|Publication number||US6645885 B2|
|Application number||US 09/963,616|
|Publication date||Nov 11, 2003|
|Filing date||Sep 27, 2001|
|Priority date||Sep 27, 2001|
|Also published as||US6861271, US20030059971, US20040023427|
|Publication number||09963616, 963616, US 6645885 B2, US 6645885B2, US-B2-6645885, US6645885 B2, US6645885B2|
|Inventors||Soo Jin Chua, Peng Li, Maosheng Hao, Ji Zhang|
|Original Assignee||The National University Of Singapore, Institute Of Materials Research & Engineering|
|Export Citation||BiBTeX, EndNote, RefMan|
|Patent Citations (16), Referenced by (24), Classifications (46), Legal Events (4)|
|External Links: USPTO, USPTO Assignment, Espacenet|
This invention relates to optoelectronics devices and fabrication method particularly to light emitting diodes and laser diodes.
Light emitting diodes are widely used in optical displays, traffic lights, data storage, communications, medical and many other applications.
The development of blue LEDs and laser diodes has attracted considerable research activity to the growth of group III-nitrides. The band gap of group III-nitrides can be varied to provide light over nearly the whole spectral range from near UV to red. Accordingly, group III-nitrides find use in active regions of these devices.
The growth of InxGa1−xN alloys and quantum wells is extremely difficult mostly due to the trade-off between the epilayer quality and the amount of InN incorporation into the alloy. Growth at high temperatures of approximately 800° C. typically results in high crystalline quality but the amount of InN in the solid is limited to low values because of the high volatility of indium. Lowering the growth temperature results in an increase in the indium content at the expense of reduced crystalline quality. The lattice mismatch and different thermal stability of the two constituents, InN and GaN, also complicate the growth of InxGa1−xN. The lattice mismatch can lead to a miscibility gap [Ho and G. B. Stringfellow, Appl. Phys. Lett. 69, 2701 (1996).], which causes fluctuations of In content across the film. Singh and co-workers[R. Singh, D. Doppalapudi, T. D. Moustakas, and L. T. Romano, Appl. Phys. Lett. 70, 1089 (1997); R. Singh and T. D. Moustakas, Mater. Res. Soc. Symp. Proc. 395, 163 (1996); R. Singh, W. D. Herzog, D. Doppalapudi, M. S. Unlu, B. B. Goldberg, and T. D. Moustakas, Mater. Res. Soc. Symp. Proc. 449, 185 (1997).] provided strong evidence of phase separation in InGaN thick films grown by molecular beam epitaxy (MBE). Other researchers reported phase separation in thick InGaN films grown by metalorganic chemical vapor deposition (MOCVD) [Akihiro Wakahara, Takashi Tokuda, Xiao-Zhong Dang, Susumu Noda, and Akio Sasaki , Appl. Phys. Lett. 71, 906, (1997); N. A. El-Masry, E. L. Piner, S. X. Liu, and S. M. Bedair Appl. Phys. Lett., 72, 40, (1998).]. Behbehani [M. K. Behbehani, E. L. Piner, S. X. Liu, N. A. El-Masry, and S. M. Bedair Appl. Phys. Lett. 75 2202, (1999)] reported the coexistence of phase-separation and ordering in InxGa1−xN with x>0.25. Up to now, growth of InGaN/GaN quantum wells (QW) with emission in the green is still a challenging task.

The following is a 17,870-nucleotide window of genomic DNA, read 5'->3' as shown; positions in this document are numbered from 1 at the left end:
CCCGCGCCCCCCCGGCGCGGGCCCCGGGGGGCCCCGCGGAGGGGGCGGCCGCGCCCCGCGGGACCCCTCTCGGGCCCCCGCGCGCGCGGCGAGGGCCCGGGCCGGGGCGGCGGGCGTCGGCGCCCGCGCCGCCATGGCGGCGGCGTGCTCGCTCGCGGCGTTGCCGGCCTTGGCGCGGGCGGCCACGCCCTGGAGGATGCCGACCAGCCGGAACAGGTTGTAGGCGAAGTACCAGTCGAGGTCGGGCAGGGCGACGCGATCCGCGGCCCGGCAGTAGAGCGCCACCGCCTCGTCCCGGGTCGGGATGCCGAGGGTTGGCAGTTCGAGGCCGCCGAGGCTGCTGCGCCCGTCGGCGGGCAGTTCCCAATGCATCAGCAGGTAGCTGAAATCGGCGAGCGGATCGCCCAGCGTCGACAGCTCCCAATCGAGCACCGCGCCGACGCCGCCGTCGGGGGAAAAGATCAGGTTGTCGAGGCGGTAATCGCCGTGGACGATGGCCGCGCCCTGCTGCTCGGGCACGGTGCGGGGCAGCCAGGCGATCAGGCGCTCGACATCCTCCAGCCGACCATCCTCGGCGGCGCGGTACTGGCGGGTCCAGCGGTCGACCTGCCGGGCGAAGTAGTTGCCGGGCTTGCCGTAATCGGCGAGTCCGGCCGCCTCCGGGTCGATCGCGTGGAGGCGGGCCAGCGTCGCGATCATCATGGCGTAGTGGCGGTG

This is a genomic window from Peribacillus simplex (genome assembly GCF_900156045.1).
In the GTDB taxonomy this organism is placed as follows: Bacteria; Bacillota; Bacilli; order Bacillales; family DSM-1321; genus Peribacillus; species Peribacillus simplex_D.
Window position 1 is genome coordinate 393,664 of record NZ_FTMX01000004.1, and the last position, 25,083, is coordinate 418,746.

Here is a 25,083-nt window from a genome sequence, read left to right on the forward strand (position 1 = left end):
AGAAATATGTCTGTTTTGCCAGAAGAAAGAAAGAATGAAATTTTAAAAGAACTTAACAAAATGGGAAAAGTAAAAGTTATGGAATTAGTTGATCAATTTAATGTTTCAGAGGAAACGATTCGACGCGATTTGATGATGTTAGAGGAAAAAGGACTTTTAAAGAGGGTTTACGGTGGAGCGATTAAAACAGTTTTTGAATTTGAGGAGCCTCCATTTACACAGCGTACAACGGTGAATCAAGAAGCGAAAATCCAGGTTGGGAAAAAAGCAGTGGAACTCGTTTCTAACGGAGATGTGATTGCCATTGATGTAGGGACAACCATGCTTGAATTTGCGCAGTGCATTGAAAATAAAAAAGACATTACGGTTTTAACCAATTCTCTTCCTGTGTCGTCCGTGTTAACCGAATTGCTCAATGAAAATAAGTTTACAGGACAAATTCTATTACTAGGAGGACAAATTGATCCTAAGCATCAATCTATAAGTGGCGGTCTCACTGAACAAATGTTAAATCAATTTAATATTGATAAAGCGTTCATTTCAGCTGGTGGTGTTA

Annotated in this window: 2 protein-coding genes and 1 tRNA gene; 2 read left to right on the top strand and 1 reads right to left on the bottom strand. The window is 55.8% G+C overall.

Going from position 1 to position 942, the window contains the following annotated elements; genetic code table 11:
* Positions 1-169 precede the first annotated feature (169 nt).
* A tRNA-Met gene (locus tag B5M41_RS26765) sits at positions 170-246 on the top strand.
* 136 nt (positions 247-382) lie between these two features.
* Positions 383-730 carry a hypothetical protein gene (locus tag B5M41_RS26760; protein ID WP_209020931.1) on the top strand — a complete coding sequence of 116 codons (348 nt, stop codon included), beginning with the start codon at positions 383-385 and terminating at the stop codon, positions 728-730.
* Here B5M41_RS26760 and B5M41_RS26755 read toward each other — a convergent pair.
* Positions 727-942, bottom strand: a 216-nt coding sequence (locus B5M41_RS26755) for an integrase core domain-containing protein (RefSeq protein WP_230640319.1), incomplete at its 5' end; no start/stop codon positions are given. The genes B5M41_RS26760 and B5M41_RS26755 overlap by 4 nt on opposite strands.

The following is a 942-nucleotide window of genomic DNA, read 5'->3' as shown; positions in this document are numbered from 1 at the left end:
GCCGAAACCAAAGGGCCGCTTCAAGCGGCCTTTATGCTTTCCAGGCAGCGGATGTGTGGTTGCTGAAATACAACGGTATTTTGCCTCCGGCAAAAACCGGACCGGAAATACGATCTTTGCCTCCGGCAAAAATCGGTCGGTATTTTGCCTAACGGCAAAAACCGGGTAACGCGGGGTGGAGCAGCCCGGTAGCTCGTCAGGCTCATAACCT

InGaN is a very important material because it is used in the active layer of LEDs and laser diodes (LD), However, researchers have not reached consensus: on the optical emission mechanism in InxGa1−xN/InyGa1−yN QWs. There are a few theories; one attributing emission to In-rich quantum dots (QDs), one attributing emission to the piezoelectric effect and another combining aspects of both. Indium-rich QDs can be formed by spinodal decomposition, Stranski-Krastanov (SK) growth mode, or using antisurfactants.
It is therefore an object of the present invention to provide an improved technique for the growth of self-organized InGaN quantum dots.
It is another object of the invention to produce light emitting diodes capable of emitting blue and green light.